Tissue tracking imaging for identifying the origin of idiopathic ventricular arrhythmias: a new role of cardiac ultrasound in electrophysiology
Roy T.N, Sunil; Sankar, Vikram; Francis, Johnson and Tada, Hiroshi (2005) Tissue tracking imaging for identifying the origin of idiopathic ventricular arrhythmias: a new role of cardiac ultrasound in electrophysiology. Indian Pacing and Electrophysiology Journal, 5 (3). pp. 155-159. ISSN 0972-6292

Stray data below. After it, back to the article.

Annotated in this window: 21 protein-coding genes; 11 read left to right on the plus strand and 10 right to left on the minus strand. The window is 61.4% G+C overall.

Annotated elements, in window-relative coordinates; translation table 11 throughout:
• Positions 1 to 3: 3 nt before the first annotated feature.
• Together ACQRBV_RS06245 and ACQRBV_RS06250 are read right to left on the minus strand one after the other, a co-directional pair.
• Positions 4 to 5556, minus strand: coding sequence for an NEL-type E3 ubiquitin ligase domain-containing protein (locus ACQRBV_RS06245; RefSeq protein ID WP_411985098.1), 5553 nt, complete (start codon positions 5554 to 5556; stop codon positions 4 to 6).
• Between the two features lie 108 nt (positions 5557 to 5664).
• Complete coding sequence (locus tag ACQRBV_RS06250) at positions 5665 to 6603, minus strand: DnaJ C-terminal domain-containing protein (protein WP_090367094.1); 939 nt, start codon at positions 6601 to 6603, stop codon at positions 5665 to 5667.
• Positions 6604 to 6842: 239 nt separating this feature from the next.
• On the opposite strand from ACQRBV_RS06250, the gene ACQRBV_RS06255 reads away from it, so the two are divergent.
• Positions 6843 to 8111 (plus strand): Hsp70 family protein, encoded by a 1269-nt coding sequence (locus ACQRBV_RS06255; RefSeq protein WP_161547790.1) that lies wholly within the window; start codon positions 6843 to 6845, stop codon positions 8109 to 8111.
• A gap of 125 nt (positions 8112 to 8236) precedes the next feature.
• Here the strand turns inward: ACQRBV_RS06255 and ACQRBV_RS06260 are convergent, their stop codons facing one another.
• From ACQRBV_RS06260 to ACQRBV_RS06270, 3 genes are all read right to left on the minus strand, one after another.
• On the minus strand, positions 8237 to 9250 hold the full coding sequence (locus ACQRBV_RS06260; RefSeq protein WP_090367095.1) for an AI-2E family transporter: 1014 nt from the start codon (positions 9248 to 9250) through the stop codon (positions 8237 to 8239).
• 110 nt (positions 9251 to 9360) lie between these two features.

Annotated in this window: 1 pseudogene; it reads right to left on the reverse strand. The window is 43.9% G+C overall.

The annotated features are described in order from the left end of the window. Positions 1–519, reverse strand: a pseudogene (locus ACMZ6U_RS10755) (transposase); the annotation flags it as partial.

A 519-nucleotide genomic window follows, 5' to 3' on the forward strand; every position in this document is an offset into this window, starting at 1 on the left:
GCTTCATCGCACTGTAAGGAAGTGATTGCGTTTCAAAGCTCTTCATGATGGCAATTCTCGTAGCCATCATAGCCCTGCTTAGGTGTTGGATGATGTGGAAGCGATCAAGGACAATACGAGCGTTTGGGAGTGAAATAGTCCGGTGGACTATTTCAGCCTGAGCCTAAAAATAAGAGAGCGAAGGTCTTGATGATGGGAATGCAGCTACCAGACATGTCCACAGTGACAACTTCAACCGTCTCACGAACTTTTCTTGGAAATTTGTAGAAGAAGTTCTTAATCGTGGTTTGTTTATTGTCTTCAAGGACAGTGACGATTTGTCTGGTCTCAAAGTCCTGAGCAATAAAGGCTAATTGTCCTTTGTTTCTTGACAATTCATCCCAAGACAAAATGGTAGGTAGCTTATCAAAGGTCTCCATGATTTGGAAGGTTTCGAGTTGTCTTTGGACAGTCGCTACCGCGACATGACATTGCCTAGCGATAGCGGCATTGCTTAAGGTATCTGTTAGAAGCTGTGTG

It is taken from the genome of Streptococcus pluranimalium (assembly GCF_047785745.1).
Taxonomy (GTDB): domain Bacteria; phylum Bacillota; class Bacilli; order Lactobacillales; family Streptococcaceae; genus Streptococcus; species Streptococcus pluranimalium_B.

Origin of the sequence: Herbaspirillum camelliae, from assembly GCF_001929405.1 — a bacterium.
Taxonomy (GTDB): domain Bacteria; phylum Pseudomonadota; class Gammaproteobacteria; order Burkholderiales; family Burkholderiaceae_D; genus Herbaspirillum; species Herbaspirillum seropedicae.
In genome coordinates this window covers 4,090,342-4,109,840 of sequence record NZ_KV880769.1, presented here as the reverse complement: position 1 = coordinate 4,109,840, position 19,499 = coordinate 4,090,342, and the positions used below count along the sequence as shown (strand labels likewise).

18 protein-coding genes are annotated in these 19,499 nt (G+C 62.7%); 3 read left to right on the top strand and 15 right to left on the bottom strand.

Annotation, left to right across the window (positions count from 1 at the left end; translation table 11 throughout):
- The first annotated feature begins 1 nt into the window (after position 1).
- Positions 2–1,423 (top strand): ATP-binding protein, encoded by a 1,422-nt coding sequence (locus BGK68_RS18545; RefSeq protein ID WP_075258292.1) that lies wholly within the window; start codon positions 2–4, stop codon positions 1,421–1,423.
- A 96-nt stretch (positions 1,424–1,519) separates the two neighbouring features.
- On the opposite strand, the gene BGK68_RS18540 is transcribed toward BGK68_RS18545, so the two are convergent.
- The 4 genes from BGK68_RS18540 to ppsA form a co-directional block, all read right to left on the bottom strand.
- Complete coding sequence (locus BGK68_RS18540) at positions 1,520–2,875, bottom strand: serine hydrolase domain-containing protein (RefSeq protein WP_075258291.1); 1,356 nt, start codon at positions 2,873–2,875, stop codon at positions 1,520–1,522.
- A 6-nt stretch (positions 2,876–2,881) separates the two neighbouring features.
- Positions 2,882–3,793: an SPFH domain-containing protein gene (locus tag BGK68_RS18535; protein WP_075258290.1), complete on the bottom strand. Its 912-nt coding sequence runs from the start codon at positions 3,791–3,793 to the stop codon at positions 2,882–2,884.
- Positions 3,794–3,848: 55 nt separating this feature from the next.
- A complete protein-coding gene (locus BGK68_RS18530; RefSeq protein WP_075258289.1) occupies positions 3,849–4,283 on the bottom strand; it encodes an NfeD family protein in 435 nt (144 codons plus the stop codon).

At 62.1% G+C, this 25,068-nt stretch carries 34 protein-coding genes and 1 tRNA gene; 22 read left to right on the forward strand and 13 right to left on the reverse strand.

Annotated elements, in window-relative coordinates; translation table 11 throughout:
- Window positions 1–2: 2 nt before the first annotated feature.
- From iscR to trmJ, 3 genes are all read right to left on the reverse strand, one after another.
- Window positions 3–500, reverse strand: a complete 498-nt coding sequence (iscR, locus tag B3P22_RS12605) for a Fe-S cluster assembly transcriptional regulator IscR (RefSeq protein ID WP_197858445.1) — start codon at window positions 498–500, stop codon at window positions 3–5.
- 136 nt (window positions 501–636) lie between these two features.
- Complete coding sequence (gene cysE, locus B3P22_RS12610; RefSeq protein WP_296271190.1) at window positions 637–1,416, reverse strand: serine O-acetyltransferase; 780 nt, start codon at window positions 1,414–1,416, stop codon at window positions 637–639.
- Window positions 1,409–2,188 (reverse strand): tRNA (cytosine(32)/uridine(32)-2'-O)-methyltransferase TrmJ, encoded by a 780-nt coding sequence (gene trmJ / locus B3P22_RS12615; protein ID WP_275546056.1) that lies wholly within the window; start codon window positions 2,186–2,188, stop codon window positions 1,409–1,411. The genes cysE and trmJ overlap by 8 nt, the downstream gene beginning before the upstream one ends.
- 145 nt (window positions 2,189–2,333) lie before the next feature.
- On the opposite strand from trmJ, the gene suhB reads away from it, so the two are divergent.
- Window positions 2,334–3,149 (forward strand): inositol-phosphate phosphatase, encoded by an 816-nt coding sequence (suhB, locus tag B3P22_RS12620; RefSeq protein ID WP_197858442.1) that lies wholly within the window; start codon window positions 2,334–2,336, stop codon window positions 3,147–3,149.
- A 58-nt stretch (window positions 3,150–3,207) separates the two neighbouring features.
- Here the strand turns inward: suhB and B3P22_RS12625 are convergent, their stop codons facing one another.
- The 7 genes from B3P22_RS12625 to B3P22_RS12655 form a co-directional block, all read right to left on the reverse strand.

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Several strategies for mapping ventricular outflow tract tachycardia have been reported as useful indices for differentiating between those originating from the right and the left side. Recently, tissue tracking imaging (TTI) has been demonstrated as a novel non-invasive modality for identifying the origin of outflow tract tachycardias. Tissue tracking imaging is an ultrasonographic technique that measures the myocardial motion amplitude towards the transducer in each region during systole, identifying regional myocardial displacement on the basis of myocardial velocities using color Doppler myocardial imaging principles. In this technique, the origin of the arrhythmia could be recognized as the site where the earliest color-coded signal (ECCS) appeared on the myocardium at the onset of the systole. In preliminary studies this modality was found to be useful in differentiating out flow tract ventricular tachycardias. ECCS was always found below or at the level of the pulmonary valve in all arrhythmias which could be ablated from the right ventricular outflow tract, while in those where the origin was above the pulmonary valve could be ablated from the left sinus of valsalva. These results indicate that TTI can provide detailed and accurate information on the arrhythmia origin of OT-VT and may be useful for differentiating between an OT-VT originating from the LV epicardium remote from the LSV and that from the LSV. Newer advances in echocardiographic technologies like high resolution, high frame rate real time three dimensional echocardiography with speckle tracking may further improve the precise localization of arrhythmias in the future.
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